This morning I woke up with major lack of motivation and a dose of home sickness. All I wanted to do today was get into my panda onesie and curl up on my mum’s sofa watching rubbish TV. Instead, I finally made myself get out of bed (I was awake super early because of a marching band that didn’t seem to march anywhere except outside my hostel for four hours!) and head out for a walk.
I found myself at the hand craft market being assaulted by colours and offers to purchase anything and everything. There was a performer playing the pipes and children running up and down. The hubbub was strangely comforting and I found myself walking round and round for ages. In the end I decided it was the right time to commit to my next bracelet and the mandatory fridge magnet before heading off for further wandering and food.
My wandering took me to a park with lots of mini markets, plenty of street food, children driving round in little metal cars, play areas like back at home and street performers. It was nice to sit and watch the world go by for a little while. The sun was beautifully warm and although at altitude again I wasn’t out of breath walking round for a change!
After some food I was due to be picked up by the local tour group to head to the equator. As per the norm in South America, they were late so I had the time to sit and do some more people watching….I got to witness some very bizarre conversations!!!! The bus soon arrived and I was on my way to the equator.
Here in Ecuador, they have two sites for the equator. The original location where the main monument and buildings are erected and then the Intiñan museum where the equator was actually measured to be using GPS.
We started at the Intiñan museum with a tour guide showing us the equator experiments; the water swirling directions, balancing a fresh egg on a nail, testing the force of being able to pull your fingers apart or push your arms down and trying to walk the equator line, but looking like a drunk person. It was very interesting.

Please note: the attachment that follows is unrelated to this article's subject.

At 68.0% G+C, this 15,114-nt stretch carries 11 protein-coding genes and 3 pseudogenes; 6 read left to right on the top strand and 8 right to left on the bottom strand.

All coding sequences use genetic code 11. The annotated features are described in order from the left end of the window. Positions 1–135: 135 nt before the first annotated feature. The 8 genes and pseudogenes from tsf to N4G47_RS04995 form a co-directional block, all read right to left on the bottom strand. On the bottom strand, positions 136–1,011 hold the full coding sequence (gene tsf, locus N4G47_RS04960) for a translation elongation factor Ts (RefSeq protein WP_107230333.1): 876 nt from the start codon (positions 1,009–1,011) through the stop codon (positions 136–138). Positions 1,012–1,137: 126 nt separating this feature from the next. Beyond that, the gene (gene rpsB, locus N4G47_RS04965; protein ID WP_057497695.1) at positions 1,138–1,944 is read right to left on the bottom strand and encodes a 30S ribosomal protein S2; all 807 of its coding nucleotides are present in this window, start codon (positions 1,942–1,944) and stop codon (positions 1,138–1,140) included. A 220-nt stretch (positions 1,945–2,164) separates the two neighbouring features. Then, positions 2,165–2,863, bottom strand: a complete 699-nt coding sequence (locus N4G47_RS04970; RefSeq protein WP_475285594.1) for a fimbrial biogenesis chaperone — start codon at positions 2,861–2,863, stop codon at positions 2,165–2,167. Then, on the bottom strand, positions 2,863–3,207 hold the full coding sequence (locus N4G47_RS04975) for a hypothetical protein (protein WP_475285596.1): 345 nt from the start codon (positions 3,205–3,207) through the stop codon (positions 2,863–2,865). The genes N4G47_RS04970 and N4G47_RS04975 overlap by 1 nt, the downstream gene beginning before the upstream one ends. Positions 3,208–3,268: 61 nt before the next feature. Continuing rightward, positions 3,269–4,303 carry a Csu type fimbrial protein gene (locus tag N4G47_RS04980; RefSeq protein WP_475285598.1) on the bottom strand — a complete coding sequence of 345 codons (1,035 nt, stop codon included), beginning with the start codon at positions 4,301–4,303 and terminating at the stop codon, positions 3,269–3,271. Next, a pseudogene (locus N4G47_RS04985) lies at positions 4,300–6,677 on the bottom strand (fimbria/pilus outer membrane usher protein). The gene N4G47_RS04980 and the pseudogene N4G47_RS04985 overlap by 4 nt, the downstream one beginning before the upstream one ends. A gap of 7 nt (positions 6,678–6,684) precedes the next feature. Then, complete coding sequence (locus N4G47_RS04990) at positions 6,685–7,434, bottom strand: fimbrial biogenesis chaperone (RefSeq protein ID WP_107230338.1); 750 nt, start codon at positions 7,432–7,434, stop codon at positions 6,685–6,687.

She then told us about the Amazon indigenous people and how they shrunk heads, mummification and finally the origination and production of chocolate. Did you know that the expression money growing on trees originated from Ecuador? The indigenous people were using cocoa beans as a form of currency amongst themselves and when the Spaniards came over, they were fascinated that money seemed to actually grow on trees here!
Oh my goodness was the chocolate good…..I had to buy some! I haven’t had chocolate in such a long time and this stuff was so pure and everything free – I will definitely be enjoying a little indulgence on some salted chocolate.
We were given a few minutes to look round at the totems that were there. Each totem was representative of a different country (most were South or North American). You could also go and get your passport stamped for being at the equator. Annoyingly, as advised, I hadn’t bought my passport with me. That’s Machu Picchu AND the equator I have missed now! I need to learn to attach my passport to me despite what people say.
Back on the bus, we drove 5 minutes up the road to the official equator site. Unfortunately, we were only given time to get pictures and not to look around which I was thoroughly disappointed about.
Still….I got to go there and get pictures….it’s better than nothing!
An hour later I was dropped back at the main square where I headed to the supermarket to pick up some snacks for this evening and the next few days, before heading back to the hostel to pack my bits, call home for some love and get an early night. Surprise surprise, another early start tomorrow!